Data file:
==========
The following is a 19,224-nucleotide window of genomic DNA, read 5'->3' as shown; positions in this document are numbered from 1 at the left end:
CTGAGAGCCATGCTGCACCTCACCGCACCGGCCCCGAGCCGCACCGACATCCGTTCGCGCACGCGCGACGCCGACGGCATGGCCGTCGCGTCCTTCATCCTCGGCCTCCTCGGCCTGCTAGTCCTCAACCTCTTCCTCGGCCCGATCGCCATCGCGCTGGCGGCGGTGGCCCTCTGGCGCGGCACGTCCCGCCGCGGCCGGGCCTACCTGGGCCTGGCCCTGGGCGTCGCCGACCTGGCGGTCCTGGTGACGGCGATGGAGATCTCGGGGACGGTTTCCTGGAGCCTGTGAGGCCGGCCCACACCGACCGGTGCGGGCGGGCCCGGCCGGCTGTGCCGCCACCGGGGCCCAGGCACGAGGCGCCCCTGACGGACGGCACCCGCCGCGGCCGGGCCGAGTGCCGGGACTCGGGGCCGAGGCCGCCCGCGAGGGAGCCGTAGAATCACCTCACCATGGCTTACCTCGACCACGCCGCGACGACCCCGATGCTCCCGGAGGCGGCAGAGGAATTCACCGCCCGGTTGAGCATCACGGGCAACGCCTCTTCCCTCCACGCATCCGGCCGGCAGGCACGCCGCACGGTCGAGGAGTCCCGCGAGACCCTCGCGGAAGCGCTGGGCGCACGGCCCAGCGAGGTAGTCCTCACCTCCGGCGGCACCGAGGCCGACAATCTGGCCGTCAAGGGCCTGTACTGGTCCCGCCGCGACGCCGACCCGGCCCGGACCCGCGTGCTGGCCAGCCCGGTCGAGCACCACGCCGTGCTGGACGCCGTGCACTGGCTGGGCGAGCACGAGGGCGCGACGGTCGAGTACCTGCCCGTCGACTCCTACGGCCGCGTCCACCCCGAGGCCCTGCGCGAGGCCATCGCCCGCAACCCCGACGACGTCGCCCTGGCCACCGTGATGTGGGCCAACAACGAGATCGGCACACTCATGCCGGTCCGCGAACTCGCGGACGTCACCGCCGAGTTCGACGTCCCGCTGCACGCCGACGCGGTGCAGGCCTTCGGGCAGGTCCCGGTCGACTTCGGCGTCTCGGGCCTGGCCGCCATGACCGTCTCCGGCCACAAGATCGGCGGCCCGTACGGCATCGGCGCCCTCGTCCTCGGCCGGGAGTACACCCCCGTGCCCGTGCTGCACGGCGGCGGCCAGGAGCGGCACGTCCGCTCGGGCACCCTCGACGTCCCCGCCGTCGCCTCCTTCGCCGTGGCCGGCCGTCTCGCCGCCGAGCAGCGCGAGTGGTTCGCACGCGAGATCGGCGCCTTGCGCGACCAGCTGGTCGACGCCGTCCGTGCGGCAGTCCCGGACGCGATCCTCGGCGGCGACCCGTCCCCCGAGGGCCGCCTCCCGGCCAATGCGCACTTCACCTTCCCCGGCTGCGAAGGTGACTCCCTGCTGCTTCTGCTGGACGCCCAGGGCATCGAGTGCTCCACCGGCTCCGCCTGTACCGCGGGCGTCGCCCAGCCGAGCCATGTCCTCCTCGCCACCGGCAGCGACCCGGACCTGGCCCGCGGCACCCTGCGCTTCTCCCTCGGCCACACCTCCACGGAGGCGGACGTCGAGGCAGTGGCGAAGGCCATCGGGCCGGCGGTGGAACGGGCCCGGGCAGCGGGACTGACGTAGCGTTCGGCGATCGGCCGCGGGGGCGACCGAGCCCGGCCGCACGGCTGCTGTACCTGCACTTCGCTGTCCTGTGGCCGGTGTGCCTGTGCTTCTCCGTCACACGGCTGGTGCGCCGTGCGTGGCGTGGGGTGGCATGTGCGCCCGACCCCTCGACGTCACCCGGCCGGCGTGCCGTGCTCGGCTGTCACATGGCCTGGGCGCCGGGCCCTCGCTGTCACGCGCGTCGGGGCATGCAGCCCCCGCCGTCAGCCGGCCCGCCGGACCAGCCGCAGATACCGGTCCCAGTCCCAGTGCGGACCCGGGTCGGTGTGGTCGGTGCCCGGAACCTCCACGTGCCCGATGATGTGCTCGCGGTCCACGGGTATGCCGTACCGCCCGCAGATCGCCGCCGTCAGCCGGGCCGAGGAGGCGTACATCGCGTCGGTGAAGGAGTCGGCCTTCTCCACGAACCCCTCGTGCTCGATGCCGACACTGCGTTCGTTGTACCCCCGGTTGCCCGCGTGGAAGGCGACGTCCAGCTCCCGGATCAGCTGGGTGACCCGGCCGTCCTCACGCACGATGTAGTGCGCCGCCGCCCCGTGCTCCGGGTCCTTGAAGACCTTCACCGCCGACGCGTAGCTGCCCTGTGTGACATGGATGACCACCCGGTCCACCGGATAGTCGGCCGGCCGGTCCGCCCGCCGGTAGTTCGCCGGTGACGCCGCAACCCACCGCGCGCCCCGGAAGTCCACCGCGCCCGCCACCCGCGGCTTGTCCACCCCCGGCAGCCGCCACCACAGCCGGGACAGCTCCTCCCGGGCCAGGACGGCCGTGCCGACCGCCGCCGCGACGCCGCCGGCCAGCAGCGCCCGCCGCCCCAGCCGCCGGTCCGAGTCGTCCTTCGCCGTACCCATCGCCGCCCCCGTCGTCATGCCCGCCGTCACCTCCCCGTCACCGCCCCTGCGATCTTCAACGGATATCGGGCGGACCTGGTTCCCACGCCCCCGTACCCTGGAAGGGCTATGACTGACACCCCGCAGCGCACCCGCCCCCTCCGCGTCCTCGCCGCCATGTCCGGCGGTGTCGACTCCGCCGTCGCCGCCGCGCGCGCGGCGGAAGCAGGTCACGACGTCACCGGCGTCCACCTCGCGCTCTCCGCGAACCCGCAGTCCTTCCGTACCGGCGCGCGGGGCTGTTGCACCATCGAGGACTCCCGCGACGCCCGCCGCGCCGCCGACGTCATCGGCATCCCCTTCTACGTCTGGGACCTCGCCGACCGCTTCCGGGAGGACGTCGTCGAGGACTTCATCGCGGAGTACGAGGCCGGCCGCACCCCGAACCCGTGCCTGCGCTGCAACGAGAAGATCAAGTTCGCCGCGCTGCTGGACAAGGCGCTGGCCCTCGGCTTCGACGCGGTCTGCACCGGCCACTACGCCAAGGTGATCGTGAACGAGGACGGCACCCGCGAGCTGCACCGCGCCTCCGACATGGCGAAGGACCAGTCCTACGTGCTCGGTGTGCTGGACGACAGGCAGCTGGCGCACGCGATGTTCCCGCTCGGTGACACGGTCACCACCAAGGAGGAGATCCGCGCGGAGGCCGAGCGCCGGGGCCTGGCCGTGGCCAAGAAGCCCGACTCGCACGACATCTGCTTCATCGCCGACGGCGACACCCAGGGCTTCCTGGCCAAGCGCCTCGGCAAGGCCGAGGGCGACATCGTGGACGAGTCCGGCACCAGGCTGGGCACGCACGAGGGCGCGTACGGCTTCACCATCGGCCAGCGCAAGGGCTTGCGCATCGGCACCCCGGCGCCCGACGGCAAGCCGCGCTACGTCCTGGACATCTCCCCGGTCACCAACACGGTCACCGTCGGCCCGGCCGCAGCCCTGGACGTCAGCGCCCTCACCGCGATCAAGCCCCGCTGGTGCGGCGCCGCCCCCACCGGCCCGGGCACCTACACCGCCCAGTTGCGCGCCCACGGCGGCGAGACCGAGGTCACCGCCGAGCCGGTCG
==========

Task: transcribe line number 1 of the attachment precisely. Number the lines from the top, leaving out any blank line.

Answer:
The following is a 19,224-nucleotide window of genomic DNA, read 5'->3' as shown; positions in this document are numbered from 1 at the left end: